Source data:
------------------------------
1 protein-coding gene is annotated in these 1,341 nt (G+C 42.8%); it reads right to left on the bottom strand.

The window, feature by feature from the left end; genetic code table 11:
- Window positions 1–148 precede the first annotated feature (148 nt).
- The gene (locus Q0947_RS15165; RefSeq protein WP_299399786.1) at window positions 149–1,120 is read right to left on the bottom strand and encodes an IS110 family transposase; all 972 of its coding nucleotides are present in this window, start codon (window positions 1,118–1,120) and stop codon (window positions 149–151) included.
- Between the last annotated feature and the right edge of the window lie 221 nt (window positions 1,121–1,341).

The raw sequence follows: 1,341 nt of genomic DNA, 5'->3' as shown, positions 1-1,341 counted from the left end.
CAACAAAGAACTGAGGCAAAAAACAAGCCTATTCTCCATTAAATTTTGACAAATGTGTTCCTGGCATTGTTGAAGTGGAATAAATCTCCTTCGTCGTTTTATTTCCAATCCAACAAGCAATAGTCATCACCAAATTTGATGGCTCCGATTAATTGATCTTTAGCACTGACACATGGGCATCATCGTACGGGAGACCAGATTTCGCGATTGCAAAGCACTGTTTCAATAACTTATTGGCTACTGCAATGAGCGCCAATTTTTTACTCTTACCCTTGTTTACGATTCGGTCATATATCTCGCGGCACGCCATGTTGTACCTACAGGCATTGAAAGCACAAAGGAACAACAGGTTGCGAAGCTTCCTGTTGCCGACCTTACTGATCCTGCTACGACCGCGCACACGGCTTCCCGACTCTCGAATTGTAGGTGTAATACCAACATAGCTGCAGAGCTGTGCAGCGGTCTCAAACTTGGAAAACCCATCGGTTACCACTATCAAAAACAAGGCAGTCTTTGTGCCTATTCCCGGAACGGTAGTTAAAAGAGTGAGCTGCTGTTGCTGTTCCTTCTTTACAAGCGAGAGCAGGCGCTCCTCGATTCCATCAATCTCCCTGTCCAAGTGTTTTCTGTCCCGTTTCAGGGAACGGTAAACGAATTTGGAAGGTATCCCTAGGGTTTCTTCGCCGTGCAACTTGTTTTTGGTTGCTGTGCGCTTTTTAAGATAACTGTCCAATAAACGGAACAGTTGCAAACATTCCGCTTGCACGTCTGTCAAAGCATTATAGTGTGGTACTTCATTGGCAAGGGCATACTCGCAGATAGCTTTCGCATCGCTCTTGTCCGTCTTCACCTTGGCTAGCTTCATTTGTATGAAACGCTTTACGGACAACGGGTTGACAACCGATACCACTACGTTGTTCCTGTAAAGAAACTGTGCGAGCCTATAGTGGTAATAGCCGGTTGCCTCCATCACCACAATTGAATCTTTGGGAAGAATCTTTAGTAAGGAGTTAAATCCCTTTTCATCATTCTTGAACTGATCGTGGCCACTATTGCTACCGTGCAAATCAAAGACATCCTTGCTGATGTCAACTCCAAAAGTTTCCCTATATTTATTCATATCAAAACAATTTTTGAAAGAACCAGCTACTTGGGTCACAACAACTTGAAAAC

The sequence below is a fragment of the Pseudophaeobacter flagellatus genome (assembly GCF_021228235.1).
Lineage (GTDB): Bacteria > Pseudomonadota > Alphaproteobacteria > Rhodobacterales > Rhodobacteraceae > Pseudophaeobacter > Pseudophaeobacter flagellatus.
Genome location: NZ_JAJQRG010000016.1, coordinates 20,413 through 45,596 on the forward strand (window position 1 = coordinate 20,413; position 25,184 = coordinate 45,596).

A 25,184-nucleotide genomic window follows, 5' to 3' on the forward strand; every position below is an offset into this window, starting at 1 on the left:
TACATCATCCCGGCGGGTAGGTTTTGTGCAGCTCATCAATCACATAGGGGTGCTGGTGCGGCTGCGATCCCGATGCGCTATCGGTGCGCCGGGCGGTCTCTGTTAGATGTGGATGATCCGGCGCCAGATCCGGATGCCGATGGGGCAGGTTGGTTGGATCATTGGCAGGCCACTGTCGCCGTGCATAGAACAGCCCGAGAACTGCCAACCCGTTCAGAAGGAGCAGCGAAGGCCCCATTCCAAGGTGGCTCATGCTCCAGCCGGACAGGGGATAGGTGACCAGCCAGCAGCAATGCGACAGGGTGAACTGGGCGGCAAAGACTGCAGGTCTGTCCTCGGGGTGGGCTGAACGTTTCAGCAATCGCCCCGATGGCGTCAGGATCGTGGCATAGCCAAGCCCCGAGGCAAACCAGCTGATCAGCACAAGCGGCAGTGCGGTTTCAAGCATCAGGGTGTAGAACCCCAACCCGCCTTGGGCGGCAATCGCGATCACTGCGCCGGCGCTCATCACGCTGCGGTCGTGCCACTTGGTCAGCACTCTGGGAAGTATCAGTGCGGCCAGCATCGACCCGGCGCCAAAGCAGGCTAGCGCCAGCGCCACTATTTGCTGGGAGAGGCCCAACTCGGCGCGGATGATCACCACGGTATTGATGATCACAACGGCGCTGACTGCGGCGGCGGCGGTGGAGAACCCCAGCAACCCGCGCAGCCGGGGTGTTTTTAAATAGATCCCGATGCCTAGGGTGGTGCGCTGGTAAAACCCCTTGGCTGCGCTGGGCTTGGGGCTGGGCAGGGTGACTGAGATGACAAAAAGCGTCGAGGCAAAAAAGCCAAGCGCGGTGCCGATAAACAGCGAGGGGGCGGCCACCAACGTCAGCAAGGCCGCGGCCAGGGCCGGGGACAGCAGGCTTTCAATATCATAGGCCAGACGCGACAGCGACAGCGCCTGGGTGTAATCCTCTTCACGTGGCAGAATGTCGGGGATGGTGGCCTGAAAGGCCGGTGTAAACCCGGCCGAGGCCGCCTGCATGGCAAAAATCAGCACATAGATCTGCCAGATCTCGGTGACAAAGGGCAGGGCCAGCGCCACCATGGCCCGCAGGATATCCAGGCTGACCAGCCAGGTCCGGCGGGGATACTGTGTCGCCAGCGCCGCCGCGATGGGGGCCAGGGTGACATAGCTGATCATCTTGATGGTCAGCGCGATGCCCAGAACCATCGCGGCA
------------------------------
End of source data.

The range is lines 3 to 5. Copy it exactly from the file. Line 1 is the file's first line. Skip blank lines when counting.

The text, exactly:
- Window positions 1–148 precede the first annotated feature (148 nt).
- The gene (locus Q0947_RS15165; RefSeq protein WP_299399786.1) at window positions 149–1,120 is read right to left on the bottom strand and encodes an IS110 family transposase; all 972 of its coding nucleotides are present in this window, start codon (window positions 1,118–1,120) and stop codon (window positions 149–151) included.
- Between the last annotated feature and the right edge of the window lie 221 nt (window positions 1,121–1,341).